Sunday, May 19, 2013

Part 3: What do you know? I mean really?

1 + 1 = 2, or does it? Why can't 1 + 1 = 11 or I-don't-really-care?

Our brains are built for pattern recognition. It takes time and work to convince the brain that an arbitrary shape on a piece of paper has a specific meaning that will not change. It takes time for the brain to learn that a sound has a particular meaning. But once that connection is made, the brain will quickly latch on to other ideas, assigning meaning to just about anything it experiences.

That does not mean that these things actually have meaning, or that the pattern the brain recognizes is real. Or that the pattern is good for us.

A child draws a circle and some squiggly lines on a piece of paper. We may determine that the circle is a sun, or a flower. We may ask the child "Don't you want clouds in your picture?" and said child looks at us strangely because to the child that's not a sun, or a flower. It's a hand. A palm and fingers. We can see this if its pointed out to us, but our brains know that a hand isn't just a circle with squiggly lines, so that connection isn't immediately made.

As we grow (i.e., age) our minds form patterns from the world around us. Many of us get sick during the winter--how much of this is because of physical stimuli and how much is because the mind sees "sick in the winter" as a recognizable pattern? We sleep more easily at night than during the day. How much of that is pattern recognition on the part of the brain? Infants have to be taught that this pattern is more acceptable.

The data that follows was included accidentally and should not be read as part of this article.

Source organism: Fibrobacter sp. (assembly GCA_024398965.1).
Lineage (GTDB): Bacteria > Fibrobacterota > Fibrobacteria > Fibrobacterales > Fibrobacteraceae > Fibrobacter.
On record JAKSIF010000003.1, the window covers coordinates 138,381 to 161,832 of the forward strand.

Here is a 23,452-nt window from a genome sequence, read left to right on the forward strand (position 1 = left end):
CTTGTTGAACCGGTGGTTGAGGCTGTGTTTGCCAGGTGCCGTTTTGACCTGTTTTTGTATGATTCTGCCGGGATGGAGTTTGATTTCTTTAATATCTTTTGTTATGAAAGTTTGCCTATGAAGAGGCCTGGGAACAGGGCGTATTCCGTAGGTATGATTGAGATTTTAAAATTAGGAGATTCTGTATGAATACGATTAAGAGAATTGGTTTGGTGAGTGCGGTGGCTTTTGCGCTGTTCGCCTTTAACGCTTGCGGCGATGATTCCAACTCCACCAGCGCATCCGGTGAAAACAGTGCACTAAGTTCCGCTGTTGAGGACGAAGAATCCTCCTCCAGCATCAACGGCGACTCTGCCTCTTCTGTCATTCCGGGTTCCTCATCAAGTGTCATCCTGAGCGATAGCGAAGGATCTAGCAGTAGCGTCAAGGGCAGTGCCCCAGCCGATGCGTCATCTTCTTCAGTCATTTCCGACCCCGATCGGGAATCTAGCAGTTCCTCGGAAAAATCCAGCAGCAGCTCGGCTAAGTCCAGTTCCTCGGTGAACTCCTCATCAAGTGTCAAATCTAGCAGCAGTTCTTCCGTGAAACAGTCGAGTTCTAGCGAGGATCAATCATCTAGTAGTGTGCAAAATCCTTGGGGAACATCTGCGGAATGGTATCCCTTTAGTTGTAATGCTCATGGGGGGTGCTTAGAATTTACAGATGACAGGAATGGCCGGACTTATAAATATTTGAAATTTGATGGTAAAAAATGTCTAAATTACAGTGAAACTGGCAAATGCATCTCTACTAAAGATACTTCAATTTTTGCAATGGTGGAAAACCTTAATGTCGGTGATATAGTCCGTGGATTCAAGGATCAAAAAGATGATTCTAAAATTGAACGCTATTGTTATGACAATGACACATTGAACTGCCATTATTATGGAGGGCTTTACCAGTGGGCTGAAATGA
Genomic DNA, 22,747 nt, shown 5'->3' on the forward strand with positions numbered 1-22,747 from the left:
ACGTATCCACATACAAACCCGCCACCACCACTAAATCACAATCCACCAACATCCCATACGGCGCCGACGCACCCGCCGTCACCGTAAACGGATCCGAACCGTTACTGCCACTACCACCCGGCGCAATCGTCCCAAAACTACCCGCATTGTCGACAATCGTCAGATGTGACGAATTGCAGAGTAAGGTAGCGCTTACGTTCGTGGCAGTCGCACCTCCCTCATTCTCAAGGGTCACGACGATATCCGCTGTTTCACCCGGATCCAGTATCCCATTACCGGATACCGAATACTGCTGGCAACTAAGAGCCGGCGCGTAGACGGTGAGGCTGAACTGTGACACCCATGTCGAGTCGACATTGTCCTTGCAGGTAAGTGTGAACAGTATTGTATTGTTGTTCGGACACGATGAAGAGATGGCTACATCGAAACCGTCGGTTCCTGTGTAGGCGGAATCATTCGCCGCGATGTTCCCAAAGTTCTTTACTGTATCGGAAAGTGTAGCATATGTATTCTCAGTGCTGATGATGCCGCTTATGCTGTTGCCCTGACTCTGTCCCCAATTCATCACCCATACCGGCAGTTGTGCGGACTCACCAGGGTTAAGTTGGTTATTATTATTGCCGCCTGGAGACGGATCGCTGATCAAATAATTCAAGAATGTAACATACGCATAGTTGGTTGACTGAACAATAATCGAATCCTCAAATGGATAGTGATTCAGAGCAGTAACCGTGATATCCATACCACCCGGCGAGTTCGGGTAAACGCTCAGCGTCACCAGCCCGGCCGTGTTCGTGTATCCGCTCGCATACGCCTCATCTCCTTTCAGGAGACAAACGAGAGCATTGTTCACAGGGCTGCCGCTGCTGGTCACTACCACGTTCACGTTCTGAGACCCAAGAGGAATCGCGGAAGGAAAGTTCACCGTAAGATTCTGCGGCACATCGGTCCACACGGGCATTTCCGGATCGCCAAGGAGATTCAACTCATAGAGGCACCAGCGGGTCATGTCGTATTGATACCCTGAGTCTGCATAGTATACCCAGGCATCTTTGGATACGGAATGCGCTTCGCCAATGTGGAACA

At some point it may be necessary to differentiate between what we know, and the patterns we have grown used to seeing. If I get ill every January, there's no real physical reason for it. The illness, yes, but that particular month? How much of that is the brain, running along a well developed pattern? When a marathon runner starts feeling tired at mile ten in spite of years of training, is that real exhaustion, or the brain trying to get her to stop?

Why can a singer hit higher notes when he isn't reading music? Because the brain has connected an arbitrary limit to that line on the page and determined the pattern?

In research when they talk of the placebo effect they're talking about the percentage of people who feel a real improvement in spite of the fact that the "medicine" they took was deliberately useless. But they believed it would help, and so it did.

There are so many of these. If you identify the patterns in your life, you may find that they are not patterns at all.

If you tell your brain to stop and the pattern stops...

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